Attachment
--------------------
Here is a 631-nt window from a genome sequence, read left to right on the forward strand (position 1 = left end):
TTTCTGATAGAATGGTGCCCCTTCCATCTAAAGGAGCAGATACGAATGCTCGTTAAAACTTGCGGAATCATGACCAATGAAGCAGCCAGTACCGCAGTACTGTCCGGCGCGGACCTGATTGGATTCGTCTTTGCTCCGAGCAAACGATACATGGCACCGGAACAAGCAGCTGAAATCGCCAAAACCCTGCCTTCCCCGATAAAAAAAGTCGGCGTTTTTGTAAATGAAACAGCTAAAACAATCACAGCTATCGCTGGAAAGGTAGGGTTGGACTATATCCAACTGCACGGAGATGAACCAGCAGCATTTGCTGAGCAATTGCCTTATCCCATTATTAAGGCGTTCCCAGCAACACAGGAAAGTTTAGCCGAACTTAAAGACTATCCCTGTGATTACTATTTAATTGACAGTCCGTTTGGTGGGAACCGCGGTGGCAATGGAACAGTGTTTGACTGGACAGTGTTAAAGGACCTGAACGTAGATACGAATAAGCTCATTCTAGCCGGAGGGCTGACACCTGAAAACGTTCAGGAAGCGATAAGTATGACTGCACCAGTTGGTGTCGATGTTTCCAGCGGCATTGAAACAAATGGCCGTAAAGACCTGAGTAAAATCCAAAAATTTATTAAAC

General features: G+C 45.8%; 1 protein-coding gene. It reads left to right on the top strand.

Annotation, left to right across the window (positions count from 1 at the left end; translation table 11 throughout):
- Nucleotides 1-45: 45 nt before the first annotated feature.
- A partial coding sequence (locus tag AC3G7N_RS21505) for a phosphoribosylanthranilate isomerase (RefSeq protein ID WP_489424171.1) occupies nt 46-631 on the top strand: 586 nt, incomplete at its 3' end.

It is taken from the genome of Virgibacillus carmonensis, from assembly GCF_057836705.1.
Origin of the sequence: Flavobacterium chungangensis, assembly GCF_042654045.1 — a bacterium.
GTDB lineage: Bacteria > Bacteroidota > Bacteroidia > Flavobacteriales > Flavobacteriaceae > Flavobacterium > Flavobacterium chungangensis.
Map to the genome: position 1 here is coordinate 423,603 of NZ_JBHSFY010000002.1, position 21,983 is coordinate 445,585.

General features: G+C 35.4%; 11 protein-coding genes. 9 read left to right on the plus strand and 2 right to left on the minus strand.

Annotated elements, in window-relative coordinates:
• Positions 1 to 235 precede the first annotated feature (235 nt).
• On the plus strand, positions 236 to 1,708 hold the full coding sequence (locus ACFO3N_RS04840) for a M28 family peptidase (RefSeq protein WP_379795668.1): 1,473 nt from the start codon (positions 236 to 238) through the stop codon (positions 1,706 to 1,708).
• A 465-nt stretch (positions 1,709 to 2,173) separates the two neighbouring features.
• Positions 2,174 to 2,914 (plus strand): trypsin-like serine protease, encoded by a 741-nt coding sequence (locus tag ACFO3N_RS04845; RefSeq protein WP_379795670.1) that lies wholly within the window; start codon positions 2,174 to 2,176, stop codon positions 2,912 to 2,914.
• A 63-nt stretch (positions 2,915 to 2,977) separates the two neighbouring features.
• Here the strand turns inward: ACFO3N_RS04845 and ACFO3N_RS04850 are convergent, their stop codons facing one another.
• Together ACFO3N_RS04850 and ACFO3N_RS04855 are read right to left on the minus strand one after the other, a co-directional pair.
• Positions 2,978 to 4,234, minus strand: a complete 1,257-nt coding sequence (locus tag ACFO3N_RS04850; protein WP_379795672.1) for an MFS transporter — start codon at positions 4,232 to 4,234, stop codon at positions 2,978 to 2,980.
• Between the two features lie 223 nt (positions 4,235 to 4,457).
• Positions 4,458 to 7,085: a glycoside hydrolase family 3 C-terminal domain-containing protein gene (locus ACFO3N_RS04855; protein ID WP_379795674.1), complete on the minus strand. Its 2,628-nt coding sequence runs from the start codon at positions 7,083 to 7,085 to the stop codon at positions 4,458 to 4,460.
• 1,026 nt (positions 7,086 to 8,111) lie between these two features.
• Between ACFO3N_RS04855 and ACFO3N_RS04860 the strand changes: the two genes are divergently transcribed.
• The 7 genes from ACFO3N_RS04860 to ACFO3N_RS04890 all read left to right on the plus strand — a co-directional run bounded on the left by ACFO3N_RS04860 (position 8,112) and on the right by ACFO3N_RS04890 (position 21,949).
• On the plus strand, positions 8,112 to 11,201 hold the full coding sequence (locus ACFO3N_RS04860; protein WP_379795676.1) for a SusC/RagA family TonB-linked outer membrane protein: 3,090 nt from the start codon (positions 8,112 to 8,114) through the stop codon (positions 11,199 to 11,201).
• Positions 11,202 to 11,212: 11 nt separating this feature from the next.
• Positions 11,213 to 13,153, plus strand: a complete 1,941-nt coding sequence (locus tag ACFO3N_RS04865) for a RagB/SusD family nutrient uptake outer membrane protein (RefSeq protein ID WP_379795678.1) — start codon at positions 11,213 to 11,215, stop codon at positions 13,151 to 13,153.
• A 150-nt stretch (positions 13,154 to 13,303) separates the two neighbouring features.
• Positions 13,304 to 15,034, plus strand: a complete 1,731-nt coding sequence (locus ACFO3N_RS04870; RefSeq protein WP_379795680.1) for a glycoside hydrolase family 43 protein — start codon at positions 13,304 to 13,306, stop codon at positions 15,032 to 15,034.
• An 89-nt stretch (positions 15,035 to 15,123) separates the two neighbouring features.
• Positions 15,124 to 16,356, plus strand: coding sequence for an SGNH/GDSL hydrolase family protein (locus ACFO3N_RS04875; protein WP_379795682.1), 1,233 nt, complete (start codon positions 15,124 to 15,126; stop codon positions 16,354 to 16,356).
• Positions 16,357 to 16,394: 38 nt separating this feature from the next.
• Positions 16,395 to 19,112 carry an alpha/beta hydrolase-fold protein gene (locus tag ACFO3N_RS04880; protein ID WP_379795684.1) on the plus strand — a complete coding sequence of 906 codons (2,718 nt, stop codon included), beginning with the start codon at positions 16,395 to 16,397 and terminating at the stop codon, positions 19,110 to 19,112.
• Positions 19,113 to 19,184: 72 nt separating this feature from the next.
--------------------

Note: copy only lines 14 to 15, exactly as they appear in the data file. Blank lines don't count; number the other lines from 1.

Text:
• On the plus strand, positions 236 to 1,708 hold the full coding sequence (locus ACFO3N_RS04840) for a M28 family peptidase (RefSeq protein WP_379795668.1): 1,473 nt from the start codon (positions 236 to 238) through the stop codon (positions 1,706 to 1,708).
• A 465-nt stretch (positions 1,709 to 2,173) separates the two neighbouring features.